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Week 7 (10/11) - Global Electric Modernities I- Amanda Weidman, "Guru and Gramophone" + Leo Coleman, A Moral Technology: Electrification as Political Ritual in New Delhi - Michael Denning, "Phonographing the Vernacular" (Noise Uprising)- Christopher Scales, Recording Culture: Powwow Music and the Aboriginal Recording Industry on the Northern PlainsNEED MORE
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Week 8 (10/18) - Electroacoustics- Elizabeth Hinkle-Turner, Women Composers and Music Technology in the United States: Crossing the Line + Roland Wittje Osiris, "The Electrical Imagination: Sound Analogies, Equivalent Circuits, and the Rise of Electroacoustics, 1863–1939"
NEED AN ADDITIONAL THING
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Week 9 (10/25) - Midterm presentations- Céline Frigau Manning, "Singer-Machines: Describing Italian Singers, 1800–1850" + Johann Wilhelm Ritter, On the Science and Art of Nature ("Appendix to the Fragments")Give a 10-minute presentation on a final project related to the course theme- Jacob Smith, Eco-Sonic MediaENOUGH
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Week 10 (11/1) - Global Electric Modernities II
- Kerim Yasar, How the Telephone, Phonograph, and Radio Shaped Modern Japan, 1868–1945
NEED MATERIALS
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Week 11 (11/8)NO CLASS MEETING Write a 5-page critical review on any one of the semester's "optional additional readings" (or another text, with approval)
- Elijah Wald, Dylan Goes Electric!: Newport, Seeger, Dylan, and the Night That Split the Sixties
NEED SOME ASSIGNMENT HERE
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Week 12 (11/15) - Electricity and Development (Global Electric Modernities III)- Craig Lockard, Dance of Life (excerpts) + Sujit Wongthet, "Second Nature"
Dissertation on electrification: https://www.mcgill.ca/music/farley-miller
Guest speaker?
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Week 13 (11/29) - Microphones and Loudspeakers- Cathy van Eck, Between Air and Electricity: Microphones and Loudspeakers as Musical Instruments + Brian Larkin, "The Mediality of Loudspeakers In Nigeria"should be fine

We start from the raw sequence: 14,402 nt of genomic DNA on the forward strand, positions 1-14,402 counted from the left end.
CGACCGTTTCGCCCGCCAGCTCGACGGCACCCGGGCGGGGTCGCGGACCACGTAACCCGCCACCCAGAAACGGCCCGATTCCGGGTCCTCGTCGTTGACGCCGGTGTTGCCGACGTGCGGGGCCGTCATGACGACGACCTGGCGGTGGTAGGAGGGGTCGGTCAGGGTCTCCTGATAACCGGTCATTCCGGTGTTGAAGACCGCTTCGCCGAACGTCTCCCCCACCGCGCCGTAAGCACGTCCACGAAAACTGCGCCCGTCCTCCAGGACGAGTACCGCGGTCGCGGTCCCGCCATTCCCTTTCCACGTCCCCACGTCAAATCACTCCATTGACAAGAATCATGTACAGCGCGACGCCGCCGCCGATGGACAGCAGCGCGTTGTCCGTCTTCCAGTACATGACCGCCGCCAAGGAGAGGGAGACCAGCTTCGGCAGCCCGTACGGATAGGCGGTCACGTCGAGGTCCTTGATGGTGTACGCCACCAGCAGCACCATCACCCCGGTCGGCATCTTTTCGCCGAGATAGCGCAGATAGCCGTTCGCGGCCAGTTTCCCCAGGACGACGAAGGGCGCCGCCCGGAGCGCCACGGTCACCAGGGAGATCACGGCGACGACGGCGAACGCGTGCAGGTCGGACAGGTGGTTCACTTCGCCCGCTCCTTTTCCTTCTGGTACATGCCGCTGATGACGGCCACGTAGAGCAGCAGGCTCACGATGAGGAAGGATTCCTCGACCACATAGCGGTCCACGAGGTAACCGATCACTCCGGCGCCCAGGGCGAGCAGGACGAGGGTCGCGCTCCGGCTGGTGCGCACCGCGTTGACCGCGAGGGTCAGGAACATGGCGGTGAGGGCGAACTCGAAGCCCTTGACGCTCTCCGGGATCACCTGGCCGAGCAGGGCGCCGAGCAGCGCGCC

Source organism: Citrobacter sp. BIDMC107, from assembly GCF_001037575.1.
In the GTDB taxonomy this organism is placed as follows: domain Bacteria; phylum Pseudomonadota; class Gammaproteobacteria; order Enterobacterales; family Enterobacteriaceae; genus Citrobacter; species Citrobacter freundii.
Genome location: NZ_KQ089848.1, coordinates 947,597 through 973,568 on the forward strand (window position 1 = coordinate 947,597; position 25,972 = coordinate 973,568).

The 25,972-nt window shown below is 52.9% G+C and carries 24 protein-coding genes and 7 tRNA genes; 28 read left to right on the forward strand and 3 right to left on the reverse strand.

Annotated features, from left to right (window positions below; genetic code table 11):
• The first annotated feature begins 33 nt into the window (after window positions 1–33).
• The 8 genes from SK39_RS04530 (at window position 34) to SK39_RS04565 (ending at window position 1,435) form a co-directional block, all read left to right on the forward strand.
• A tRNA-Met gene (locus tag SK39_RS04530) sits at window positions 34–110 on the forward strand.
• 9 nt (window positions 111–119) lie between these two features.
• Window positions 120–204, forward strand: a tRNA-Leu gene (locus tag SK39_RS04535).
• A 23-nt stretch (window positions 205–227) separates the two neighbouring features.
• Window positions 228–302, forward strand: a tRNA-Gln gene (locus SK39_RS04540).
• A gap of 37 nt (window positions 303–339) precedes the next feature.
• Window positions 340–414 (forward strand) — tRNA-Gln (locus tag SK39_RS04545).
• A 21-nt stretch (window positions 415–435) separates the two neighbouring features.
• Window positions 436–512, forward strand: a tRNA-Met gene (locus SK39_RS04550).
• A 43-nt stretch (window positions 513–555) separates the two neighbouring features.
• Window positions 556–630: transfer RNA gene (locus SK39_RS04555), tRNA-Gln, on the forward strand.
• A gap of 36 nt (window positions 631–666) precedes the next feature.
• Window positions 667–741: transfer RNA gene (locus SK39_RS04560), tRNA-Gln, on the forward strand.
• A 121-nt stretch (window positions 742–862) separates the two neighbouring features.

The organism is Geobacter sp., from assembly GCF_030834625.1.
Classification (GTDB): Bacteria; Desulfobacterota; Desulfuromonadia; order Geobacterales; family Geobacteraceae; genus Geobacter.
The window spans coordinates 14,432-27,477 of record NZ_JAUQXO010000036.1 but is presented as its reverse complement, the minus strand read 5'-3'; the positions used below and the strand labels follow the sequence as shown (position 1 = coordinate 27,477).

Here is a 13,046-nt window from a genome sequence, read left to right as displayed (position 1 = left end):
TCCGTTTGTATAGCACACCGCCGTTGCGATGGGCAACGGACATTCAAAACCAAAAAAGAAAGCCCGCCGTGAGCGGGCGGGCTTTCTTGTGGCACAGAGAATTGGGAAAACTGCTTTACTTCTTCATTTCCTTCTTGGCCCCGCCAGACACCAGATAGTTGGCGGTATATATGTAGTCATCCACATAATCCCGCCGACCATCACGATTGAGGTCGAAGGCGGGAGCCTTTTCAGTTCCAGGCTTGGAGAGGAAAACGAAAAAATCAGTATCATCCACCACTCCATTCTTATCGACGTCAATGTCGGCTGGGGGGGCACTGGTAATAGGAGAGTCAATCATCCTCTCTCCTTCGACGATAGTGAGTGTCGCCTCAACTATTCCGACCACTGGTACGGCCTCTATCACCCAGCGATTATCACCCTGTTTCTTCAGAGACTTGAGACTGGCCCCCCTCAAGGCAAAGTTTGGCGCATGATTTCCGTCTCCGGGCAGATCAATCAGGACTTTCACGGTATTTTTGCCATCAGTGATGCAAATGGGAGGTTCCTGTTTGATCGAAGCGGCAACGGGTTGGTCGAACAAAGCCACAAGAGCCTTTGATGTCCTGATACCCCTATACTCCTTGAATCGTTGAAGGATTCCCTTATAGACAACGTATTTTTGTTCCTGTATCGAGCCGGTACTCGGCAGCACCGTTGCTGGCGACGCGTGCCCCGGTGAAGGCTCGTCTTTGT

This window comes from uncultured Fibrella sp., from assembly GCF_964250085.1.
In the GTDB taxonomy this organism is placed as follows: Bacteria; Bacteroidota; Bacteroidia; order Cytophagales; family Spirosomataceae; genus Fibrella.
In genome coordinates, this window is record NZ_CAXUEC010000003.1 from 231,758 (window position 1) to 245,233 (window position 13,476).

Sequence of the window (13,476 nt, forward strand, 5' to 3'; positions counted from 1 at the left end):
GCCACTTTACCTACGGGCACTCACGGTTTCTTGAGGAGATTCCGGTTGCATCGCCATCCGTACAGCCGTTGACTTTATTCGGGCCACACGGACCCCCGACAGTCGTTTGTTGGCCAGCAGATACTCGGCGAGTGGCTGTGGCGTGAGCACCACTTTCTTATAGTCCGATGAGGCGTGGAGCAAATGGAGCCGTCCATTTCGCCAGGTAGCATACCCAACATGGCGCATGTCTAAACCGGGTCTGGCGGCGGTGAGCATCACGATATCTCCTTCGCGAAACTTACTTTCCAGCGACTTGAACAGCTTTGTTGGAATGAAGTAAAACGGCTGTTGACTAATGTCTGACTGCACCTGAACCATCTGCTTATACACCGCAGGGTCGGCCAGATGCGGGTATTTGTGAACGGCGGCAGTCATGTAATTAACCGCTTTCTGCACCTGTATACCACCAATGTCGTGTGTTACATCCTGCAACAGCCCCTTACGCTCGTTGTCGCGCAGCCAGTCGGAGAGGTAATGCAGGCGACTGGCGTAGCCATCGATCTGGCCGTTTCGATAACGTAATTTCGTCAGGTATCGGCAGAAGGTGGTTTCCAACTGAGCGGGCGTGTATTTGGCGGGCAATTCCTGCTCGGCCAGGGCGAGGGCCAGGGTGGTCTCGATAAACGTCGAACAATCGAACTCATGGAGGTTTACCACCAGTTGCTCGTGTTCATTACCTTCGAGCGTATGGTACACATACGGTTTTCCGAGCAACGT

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Week 14 (12/6) - Final presentationsNo required readingGive a 20-minute presentation (conference paper format) on the topic of your final paper
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12/12 - Final papers due
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General history/further reading:
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Networks of Power https://www.amazon.com/Networks-Power-Electrification-1880-1930-Softshell/dp/0801846145
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Cutting room floor
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Steege: https://www.amazon.com/Helmholtz-Modern-Listener-Benjamin-Steege/dp/1107015170
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https://www.amazon.com/Mediamorphosis-Understanding-Journalism-Communication-Century/dp/0803990863
maybe too simple
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intersections between the technical and the cultural
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Electricity /= electronics
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Electrification is a contingent, local process
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Musical electrification is always more than the sum of its parts
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Electricity is more than an empowering; it's also a transformation
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Kittler; why don't things that are possible emerge earlier? electricity has always been around; moreover, electrification doesn't happen at the same time everywhere
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Walt Whitman, "I Sing the Body Electric"
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https://www.musicologie.org/16/electric_music.htmlConference
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Key words:
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Modernityhow do electricity and electrification square with these terms? what epistemological variations exist, and how do we think electricity philosophically?
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Nature
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Circulation
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Reproduction